Outdoor products require additional environmental considerations when designing and testing the product. Outdoor products present special needs when sourcing enclosure materials, determining gasketing needs, incorporating ventilation, and even when selecting internal components.

  1. Exposure to Dust: Is your product used outdoors, where it can be exposed to blowing dust? Is your product used indoors in a dusty environment? If so, your product may need an IP or NEMA Dust Ingress rating. The higher the rating, the more dust resistant the product. Dust testing can be performed to determine if your product is dust tight. The highest ratings are for products that can remain dust tight even with an internal vacuum drawn using a vacuum line during testing.
  2. Exposure to Water: If your product is used outdoors, it will need to be suitably protected from rain and/or immersion. Based on the level of exposure, the product may need an IP or NEMA Wet Ingress rating. Matching a suitable IP wet rating to your product’s intended use environment will help prevent serious safety hazards for electrical products, and unnecessary warranty returns for all outdoor products. Dripping, splashed, sprayed, jetted, and hose down wet testing options should be considered.
  3. Salt Spray/Salt Fog: If the product is used outdoors, it is likely to be used in a part of the country that is close enough to the ocean to expose your product to a salty air environment. Adequate corrosion protection is critical. It is especially important to test paint compounds, powder coating, dipping, and other corrosion resistance processes applied on metal components - not just the enclosure but also handles, hinges, and other miscellaneous exterior hardware and accessories.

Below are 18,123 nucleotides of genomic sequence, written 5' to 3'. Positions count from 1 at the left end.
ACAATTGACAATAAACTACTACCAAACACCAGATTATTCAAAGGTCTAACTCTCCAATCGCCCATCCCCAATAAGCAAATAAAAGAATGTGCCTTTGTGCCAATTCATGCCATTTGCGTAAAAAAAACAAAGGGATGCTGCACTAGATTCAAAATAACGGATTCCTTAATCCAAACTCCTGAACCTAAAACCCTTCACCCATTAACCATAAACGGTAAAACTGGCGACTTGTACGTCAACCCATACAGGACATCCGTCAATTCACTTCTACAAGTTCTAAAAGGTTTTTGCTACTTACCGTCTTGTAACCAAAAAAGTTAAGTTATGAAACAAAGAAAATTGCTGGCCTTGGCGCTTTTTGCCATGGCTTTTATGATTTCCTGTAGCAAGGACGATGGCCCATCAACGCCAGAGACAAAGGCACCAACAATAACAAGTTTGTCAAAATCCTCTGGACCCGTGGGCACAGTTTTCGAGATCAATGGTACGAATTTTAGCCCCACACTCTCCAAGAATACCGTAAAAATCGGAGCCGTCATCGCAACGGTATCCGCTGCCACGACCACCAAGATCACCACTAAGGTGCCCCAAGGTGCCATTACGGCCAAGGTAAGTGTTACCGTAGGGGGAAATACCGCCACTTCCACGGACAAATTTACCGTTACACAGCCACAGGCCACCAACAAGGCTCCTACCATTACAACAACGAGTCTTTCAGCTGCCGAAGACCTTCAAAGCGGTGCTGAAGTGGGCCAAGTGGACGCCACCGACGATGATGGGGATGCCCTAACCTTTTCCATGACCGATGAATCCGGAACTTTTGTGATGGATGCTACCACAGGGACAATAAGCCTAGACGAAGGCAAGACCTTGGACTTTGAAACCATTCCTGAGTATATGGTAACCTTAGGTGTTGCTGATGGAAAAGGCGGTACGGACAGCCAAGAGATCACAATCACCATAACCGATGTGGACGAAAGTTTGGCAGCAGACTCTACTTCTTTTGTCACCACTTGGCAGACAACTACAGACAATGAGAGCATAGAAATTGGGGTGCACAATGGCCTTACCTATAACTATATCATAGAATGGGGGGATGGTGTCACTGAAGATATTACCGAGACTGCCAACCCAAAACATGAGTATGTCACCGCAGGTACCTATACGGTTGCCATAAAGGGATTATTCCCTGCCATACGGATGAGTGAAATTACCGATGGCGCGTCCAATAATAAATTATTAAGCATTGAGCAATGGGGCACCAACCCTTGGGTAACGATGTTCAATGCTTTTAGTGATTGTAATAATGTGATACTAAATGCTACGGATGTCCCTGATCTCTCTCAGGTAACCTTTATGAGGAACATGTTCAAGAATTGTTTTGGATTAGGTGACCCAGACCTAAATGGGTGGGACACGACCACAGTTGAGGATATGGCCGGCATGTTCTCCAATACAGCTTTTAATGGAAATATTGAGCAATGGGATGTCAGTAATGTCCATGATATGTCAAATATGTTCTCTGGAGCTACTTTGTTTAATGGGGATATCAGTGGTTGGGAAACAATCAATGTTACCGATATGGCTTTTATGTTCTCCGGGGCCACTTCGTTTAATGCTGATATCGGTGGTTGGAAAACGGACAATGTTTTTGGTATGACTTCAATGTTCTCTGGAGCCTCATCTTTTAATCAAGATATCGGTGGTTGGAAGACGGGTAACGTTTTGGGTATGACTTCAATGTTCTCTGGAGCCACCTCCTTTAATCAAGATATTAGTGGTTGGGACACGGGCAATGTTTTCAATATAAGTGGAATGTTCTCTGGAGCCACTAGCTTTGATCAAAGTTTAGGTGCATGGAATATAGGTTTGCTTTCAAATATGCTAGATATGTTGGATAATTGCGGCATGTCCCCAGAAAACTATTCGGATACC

4. High Temperatures: The ambient temperature rating for the product should properly address the air temperature that the product will encounter. Many outdoor products have a 40°C or higher ambient rating. The product is then temperature tested in an oven set at the high ambient temperature rating. Temperatures are measured on components and materials to verify that they are used within their ratings while the product is used at the high ambient.
  5. Low Temperatures: Low temperatures are also important to consider, especially for products that incorporate plastics. Again, the products’ ambient temperature rating should address this. Many outdoor products have a 0°C or lower ambient rating (vs. a typical indoor product low ambient rating of 15°C). A cold temperature rating requires impact testing on plastic enclosures after conditioning in a freezer. Icing tests are also a consideration for products intended for extreme environments. Remember, if your product is left in an automobile or unconditioned storage facility, it could be subject to extremely cold winter temperatures.
  6. High Humidity: Many areas of the world have extremely high humidity during the summer months. Humidity can cause materials to absorb water leading to many potential problems including the risk of high leakage currents for electrical products. All products should be tested for extended exposure to high humidity.
  7. Solar Radiation: The effects of surface heating caused by solar radiation from the sun can cause some products to deform, have high surface temperatures, or worse. Solar radiation heating is important to consider for products that must not exceed surface temperature limits. This includes outdoor products such as park benches and playground equipment. This also includes products used in the presence of hazardous vapors or liquids where an overheating condition could cause a fire or explosion.
  8. Thermal Cycling: To address the effects of the product being repeatedly heated and cooled, thermal cycling tests should be considered (for product performance and reliability considerations). This is especially true for products that generate heat internally or, are used next to products that radiate or exhaust heat.